The lymphatic system

Sports massage is the style that has gripped me the most, as many of the physical problems and chronic pain I’ve experienced have stemmed from poor alignment, bad posture, and a lack of education in terms of fitness and weightlifting. Through studying in my spare time, I recently qualified as a sports massage practitioner with a Level 3 Diploma in Physiology and Anatomy of the Human Body.

Sports massage style

A sports massage involves the manipulation and stimulation of the body’s soft tissues and is widely employed by athletes, bodybuilders, and sportspeople. It aims to help resolve issues such as chronic pain, recurring injuries, and restricted ranges of motion. It can also help warm up or relax the body before and after exercise.

It’s become an essential component for athletes worldwide in the maintenance of their wellbeing. To sustain peak physical condition, they integrate frequent sports massages into their training and fitness regimens. Regular sports massages can help those who frequently exercise to release the tension and exhaustion that builds up in their muscles, as well as ease pain in their soft tissues.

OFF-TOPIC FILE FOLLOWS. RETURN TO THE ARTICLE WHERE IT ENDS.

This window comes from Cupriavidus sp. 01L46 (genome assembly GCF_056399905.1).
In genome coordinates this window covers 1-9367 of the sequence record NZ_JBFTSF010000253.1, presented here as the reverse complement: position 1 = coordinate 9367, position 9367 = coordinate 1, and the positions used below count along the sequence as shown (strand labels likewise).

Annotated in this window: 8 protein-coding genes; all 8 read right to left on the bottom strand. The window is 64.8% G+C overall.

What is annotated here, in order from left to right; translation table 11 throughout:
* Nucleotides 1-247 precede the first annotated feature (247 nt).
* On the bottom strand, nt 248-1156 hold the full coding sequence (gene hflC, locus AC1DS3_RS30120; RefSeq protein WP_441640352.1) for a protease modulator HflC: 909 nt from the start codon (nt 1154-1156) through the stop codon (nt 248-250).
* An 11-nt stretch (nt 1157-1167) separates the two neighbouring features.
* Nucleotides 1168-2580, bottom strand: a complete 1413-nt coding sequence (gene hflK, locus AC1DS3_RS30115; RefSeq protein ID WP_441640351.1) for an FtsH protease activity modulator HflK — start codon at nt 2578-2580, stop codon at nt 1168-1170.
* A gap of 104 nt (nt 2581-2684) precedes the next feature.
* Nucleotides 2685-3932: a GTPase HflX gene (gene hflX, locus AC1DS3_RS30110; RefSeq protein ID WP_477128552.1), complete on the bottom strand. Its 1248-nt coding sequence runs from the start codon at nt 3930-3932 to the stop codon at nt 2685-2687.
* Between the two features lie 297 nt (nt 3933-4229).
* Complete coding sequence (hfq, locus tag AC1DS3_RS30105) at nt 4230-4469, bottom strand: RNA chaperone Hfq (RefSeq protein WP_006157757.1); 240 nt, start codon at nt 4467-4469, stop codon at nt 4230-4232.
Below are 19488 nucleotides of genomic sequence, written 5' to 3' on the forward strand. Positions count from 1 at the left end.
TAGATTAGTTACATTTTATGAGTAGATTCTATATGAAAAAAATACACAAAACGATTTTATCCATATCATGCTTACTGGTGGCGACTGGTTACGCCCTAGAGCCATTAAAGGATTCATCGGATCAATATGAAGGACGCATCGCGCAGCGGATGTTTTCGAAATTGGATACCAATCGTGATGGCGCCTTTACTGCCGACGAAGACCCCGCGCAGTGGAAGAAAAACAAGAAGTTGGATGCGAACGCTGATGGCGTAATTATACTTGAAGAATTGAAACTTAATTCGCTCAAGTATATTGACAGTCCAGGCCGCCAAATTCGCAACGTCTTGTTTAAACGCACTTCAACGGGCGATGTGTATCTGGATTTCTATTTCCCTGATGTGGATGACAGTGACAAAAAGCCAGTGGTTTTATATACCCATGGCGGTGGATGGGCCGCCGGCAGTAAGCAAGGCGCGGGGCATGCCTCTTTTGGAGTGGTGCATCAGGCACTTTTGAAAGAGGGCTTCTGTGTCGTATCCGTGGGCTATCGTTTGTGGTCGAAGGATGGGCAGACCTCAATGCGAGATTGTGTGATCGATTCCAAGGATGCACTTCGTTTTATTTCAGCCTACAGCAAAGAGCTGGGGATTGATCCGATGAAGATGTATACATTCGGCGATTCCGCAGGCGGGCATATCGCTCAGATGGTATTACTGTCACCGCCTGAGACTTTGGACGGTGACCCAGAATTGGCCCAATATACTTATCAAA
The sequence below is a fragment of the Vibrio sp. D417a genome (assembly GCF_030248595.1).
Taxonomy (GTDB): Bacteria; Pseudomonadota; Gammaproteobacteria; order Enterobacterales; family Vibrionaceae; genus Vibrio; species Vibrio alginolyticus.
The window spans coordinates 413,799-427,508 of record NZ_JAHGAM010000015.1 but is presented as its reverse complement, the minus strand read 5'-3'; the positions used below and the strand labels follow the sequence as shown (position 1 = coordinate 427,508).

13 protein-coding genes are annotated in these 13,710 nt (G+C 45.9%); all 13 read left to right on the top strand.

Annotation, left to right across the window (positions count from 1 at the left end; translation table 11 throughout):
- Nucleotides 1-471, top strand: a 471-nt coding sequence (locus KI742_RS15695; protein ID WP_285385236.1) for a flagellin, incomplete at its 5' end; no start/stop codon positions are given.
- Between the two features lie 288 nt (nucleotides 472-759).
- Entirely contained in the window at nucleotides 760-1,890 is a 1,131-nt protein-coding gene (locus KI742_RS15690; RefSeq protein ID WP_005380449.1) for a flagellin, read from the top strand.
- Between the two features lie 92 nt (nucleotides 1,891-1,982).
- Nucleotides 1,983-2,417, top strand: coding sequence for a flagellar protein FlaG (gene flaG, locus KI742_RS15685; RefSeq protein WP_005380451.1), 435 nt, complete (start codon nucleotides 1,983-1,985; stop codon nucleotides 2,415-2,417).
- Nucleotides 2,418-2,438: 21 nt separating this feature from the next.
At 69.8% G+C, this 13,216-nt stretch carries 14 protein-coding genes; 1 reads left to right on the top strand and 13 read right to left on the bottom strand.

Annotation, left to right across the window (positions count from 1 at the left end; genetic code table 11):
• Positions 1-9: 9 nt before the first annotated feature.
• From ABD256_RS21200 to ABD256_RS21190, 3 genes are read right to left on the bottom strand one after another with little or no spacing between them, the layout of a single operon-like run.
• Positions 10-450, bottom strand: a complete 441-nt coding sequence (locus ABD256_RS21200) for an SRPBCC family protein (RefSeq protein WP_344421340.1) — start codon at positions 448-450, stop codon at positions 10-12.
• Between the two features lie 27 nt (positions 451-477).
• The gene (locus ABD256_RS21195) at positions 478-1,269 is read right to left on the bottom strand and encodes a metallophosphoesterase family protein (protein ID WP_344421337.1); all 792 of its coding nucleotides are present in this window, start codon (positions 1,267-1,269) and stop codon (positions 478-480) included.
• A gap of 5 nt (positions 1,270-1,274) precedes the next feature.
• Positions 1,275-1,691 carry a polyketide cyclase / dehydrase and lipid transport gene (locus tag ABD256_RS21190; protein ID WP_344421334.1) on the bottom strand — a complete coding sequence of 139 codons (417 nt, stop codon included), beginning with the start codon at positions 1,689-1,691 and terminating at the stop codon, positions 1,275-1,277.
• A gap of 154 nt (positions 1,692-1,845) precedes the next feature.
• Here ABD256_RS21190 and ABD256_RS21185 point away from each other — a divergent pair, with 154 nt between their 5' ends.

An essential component for athletes

The predominant movements utilised in a sports massage are effleurage, petrissage, tapotement, vibration, and myofascial release.

Effleurage uses smooth strokes along the length of the anatomy, and petrissage involves ‘kneading’ motions to activate dormant muscles and deep tissues. Tapotement consists of stimulating percussions and chopping movements, and vibration uses invigorating, shaking, and rocking actions.

Myofascial release is focused on feeling for muscular fascia tensions and identifying hardened collagen spots using the finger tips, then applying pressure and stretching to loosen them.

Sports massage falls into four sub-categories that are used in different stages of activity, with each employing varying combinations of the core movements.